By placing ICT as a context within the Technologies Learning Area and having it as a general capability, confusion is created about their relationships. When planning teaching and learning programs, teachers must be clear about the expectations of students. Is there a hierarchical order? When do they overlap? Teachers should not be expected to refer to two different curriculum documents with different constructs and status, draw connections and then plan a teaching and learning program. Currently a similar situation exists with Literacy; there is a literacy strand within English and a Literacy general capability, and it is understood that their content is very similar. ACARA is aware of the tensions regarding this relationship.

The Information and Communication Technology general capability currently embedded in the Australian Curriculum signals limited specific ICT capabilities appropriate to and within the range of disciplines developed to date.

The implementation of an Information and Communication Technology discipline within the Information and Communication Technology and Design and Technology Learning Area or as a 3 separate Learning Area must provide an authentic pathway of Information and Communication Technology capability development for students in F-­‐12.

Curriculum Terminology

The long and cumbersome title, Information and Communication Technologies and Design and Technology, has already shown itself to be unworkable. It could be argued that it is just a name, but this is not a valid argument. ICT has been effectively subsumed by the reference to the Information and Communication Technologies and Design and Technology Learning Area as ‘Technologies’. The devaluing of this key area in education and in national capacity building has significant implications for the effective teaching of and learning with ICT in all years of schooling.

Solution requirements

To service the needs of ICT being both a general capability and a learning area, the solution requires the following features:

  • Clear articulation of the content to be covered and achievement standards so that progress in learning can be measured and reported, whether as a general capability or as a discipline
  • ICT pathways that are obvious through curriculum content
  • Two-­‐year intervals of content and achievement standards that assist in mapping learning and progress, in line with Literacy and Numeracy.

Proposed solution

In order to meet the solution requirements, the following is proposed:

  • One learning area, provisionally titled ICT. This models the approach taken with History and Geography, which are separate learning areas under the conceptual banner of the Humanities. This learning area will comprise two strands:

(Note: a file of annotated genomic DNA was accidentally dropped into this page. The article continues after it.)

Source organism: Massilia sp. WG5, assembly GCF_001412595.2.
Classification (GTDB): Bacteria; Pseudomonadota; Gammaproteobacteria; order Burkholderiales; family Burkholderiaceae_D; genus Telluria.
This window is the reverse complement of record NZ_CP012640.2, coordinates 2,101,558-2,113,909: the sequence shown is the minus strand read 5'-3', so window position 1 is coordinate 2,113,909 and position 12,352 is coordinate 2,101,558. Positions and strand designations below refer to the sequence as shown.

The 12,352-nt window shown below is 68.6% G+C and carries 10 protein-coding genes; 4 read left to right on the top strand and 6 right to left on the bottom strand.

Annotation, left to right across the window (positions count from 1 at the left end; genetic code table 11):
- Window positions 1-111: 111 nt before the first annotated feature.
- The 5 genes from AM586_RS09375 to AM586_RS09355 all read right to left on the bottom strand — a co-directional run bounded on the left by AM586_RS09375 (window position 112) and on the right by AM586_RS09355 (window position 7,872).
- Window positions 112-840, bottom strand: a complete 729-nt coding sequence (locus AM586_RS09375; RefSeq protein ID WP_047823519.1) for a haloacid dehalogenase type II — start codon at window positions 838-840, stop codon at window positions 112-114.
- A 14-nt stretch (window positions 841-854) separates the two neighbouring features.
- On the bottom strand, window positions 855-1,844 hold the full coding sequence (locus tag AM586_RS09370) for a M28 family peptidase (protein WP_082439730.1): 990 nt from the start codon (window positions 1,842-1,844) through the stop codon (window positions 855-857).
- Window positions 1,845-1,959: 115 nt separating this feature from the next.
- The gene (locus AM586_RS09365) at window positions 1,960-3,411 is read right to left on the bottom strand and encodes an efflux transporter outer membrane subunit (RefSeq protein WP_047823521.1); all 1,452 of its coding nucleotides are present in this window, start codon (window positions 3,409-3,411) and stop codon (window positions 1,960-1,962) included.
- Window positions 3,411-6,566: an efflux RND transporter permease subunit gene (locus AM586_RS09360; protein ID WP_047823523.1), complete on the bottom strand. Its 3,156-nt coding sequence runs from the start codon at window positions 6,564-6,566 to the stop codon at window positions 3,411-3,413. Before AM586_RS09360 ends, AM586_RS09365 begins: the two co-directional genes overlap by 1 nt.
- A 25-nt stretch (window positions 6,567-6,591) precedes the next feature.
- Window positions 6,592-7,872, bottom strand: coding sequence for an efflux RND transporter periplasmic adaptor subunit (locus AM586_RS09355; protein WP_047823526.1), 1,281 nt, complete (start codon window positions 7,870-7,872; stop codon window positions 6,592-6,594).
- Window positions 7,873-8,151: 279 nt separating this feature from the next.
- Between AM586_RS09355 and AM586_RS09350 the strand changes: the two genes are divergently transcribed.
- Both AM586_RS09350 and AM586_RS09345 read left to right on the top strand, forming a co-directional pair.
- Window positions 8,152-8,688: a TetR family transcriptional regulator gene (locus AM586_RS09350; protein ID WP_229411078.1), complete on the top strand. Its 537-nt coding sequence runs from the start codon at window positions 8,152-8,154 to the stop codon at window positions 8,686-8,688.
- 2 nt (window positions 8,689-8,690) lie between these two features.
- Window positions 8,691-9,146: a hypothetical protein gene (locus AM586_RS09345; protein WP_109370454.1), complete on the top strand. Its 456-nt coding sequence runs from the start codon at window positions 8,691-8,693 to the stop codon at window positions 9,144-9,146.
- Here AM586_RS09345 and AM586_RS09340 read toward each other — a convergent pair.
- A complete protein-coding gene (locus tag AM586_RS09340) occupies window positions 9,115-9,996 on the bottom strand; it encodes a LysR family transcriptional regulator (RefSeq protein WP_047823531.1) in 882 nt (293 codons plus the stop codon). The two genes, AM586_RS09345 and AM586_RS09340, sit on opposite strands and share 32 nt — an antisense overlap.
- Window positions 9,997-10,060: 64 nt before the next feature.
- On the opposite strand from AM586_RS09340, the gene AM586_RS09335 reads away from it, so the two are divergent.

• ICT competence:
      • Standards are articulated within the Information and Communication Technologies Learning Area, but which map and support the ICT general capability.
      • Standards can be achieved and/or demonstrated through other learning areas
    • Digital Technologies (provisional title):
      • Maps specific ICT knowledge and skills relating to a deeper study of ICT. See figure 1: Construct of ICT Learning Area
  • The ICT competence strand to be articulated in two-­‐year intervals, with content descriptors and standards at Years 2, 4, 6, 8 and 10. These support the acquisition and demonstration of knowledge and skills relating to a range of learning areas. These descriptors and standards will be accompanied by elaborations showing rich applications.
  • The Digital Technologies strand to be articulated in two-­‐year intervals with specific content descriptors and standards that deepen at Years 8 and 10. These will be accompanied by elaborations showing rich applications.


Content descriptors and achievement standards (increase in depth of content

represented by darkness of shading)

Key: Figure 1: Construct of ICT Learning Area [Omitted]

Advantages of this proposal

  • Articulation in one curriculum document facilitates the incorporation of ICT in all areas of curriculum planning. If ICT is incorporated as a context within the Technologies Learning Area as well as being documented as a General Capability, the curriculum design pathways would be very unclear, as would the difference in their status, namely that a learning area has content descriptors and achievement standards and a GC has nothing, except for isolated instances of embedding.
  • There will be a reference point for elaborating what is meant by instances of embedding in other learning areas. For example, for the Year 10 History achievement standard, teachers would know what ICT knowledge and skills are expected to be acquired and demonstrated at that level.


ICT is best documented as a single entity. This facilitates ease of use and consolidates its status. In today’s digital economy it is crucial to minimise the new digital divide, premised on the capacity of people to add value to the plethora of available information through the application of ICT knowledge and skills. A significant contribution to this would be the explicit statement of content and standards required for all students to be successful learners, active citizens, and digitally productive and versatile workers.


TEN (2010) The Information and Communication Technology and Design and Technology learning area discussion paper, Technology Education network February 2010.

Ministerial Council on Education, Employment, Training and Youth Affairs (MCEETYA) (2008) Melbourne Declaration on Educational Goals for Young Australians, Canberra.

(EQF) (2008) The European Qualifications Framework for lifelong learning­‐learning-­‐policy/doc44_en.htm

ACCE Position Paper on ICT in the Australian Curriculum, Australian Council for Computers in Education, 14 April 2011 (Converted from PDF by Tom Worthington, 16 April 2011)

No comments: